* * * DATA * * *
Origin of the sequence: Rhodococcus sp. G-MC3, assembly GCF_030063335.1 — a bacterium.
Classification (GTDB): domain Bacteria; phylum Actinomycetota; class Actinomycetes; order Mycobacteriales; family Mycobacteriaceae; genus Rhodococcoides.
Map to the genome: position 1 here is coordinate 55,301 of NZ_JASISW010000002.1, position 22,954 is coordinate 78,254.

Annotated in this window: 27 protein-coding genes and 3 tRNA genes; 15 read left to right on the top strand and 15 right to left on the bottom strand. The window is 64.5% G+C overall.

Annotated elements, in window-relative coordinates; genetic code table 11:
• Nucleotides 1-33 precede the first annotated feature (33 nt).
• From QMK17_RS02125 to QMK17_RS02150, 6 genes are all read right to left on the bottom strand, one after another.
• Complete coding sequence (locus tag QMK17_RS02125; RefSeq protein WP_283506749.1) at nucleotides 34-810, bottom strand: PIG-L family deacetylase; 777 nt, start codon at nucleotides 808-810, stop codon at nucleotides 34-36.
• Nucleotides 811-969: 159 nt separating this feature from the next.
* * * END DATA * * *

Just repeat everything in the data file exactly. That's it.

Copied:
Origin of the sequence: Rhodococcus sp. G-MC3, assembly GCF_030063335.1 — a bacterium.
Classification (GTDB): domain Bacteria; phylum Actinomycetota; class Actinomycetes; order Mycobacteriales; family Mycobacteriaceae; genus Rhodococcoides.
Map to the genome: position 1 here is coordinate 55,301 of NZ_JASISW010000002.1, position 22,954 is coordinate 78,254.

Annotated in this window: 27 protein-coding genes and 3 tRNA genes; 15 read left to right on the top strand and 15 right to left on the bottom strand. The window is 64.5% G+C overall.

Annotated elements, in window-relative coordinates; genetic code table 11:
• Nucleotides 1-33 precede the first annotated feature (33 nt).
• From QMK17_RS02125 to QMK17_RS02150, 6 genes are all read right to left on the bottom strand, one after another.
• Complete coding sequence (locus tag QMK17_RS02125; RefSeq protein WP_283506749.1) at nucleotides 34-810, bottom strand: PIG-L family deacetylase; 777 nt, start codon at nucleotides 808-810, stop codon at nucleotides 34-36.
• Nucleotides 811-969: 159 nt separating this feature from the next.